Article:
The Wyoming Union on the University of Wyoming opened on March 3, 1939, and soon became the “living room of campus,” as described on the Union’s website.
The university had expanded greatly since its inception in 1886 with a much higher student population. A large gathering space was desired and, by 1935, serious discussions to build a student union ensued. Bonds were issued against student fees to provide construction monies and federal funds were sought and received from the Public Works Administration, which was a Depression era recovery program created in 1933 to offer employment through the building of large-scale public works. Via the PWA, students were hired to do some of the construction work, including stone cutting. The federal agency provided a $128,250 grant toward the project, whose total cost was $295,955, which, adjusted for inflation, is $6,274,183 in today’s dollars.
William Dubois, a prolific Wyoming architect from Cheyenne, designed the structure late in his career. UW Trustees approved the final building plans during their meeting on December 9, 1937. This swanky new three-story campus social spot would feature a soda fountain, billiard room, game room, and a large ballroom for students to shake a leg. Necessary facilities such as a post office, bookstore, and meeting spaces were also included. As student housing was still in high demand, dormitory space was incorporated onto the third floor. Construction began in November 1937 and completed in February 1939, an event celebrated by faculty and staff with a sedate formal attire banquet in the new dining room. Perhaps the students had a much livelier celebration in the new ballroom.
Several additions have occurred since the Union opened. In 1956, plans moved forward to add space to the north, including the expansion of the basement. This addition included more ballroom space and the addition of a bowling alley. Also added to the plan was a 42-room hotel. This was met with resistance from business owners and was removed. The project was completed in time for the start of school in the fall of 1959.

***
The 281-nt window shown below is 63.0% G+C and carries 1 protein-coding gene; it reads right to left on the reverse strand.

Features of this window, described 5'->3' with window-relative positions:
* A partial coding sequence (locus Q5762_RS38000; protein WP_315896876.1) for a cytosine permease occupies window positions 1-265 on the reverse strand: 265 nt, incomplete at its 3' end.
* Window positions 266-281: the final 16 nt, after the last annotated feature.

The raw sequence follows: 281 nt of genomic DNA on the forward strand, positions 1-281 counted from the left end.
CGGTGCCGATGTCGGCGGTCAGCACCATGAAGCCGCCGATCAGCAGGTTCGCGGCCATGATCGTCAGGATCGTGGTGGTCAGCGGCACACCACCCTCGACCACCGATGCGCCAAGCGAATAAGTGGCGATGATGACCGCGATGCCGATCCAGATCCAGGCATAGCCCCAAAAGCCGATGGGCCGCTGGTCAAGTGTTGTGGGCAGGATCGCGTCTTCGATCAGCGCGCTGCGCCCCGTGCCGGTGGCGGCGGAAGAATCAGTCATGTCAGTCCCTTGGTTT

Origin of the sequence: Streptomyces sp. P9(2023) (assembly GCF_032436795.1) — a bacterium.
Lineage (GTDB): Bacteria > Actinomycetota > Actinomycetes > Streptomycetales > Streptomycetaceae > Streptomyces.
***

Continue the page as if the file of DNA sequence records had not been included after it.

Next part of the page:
The Union holds several noteworthy murals, the best known of which is in a ballroom located on the second floor – Lynn Fausett’s 7 x 28-foot depiction of the “western welcome” of President Arthur Crane to UW in 1922 in which the new president and his family were greeted with a mock hold-up and kidnapping from their Laramie-bound automobile by students dressed in cowboy regalia.
The mural was dedicated in 1940, while Crane was still the university’s president. The artwork originally hung in the student lounge and later in the grand staircase of the union but was moved to its present location in the West Ballroom in 2003 following restoration funded by the class of 1958.
More additions and restructuring were completed to the Union in 1973 and in 2002. Although the soda fountain and the bowling alley were removed, the updates did create more dining options as well as vital campus programming relating to student government, Greek Life, diversity programs, and more.
The Union remains the university’s living room and offers a variety of entertainment, dining, and meeting options. Learn more about the Union’s history in the collections of the American Heritage Center. Also take a look at the Center’s virtual exhibit “Keeping History Alive: 136 Years of Progress” for more information on University of Wyoming building history.
Post submitted by University Archivist and Historian John Waggener with additions by AHC Simpson Archivist Leslie Waggener.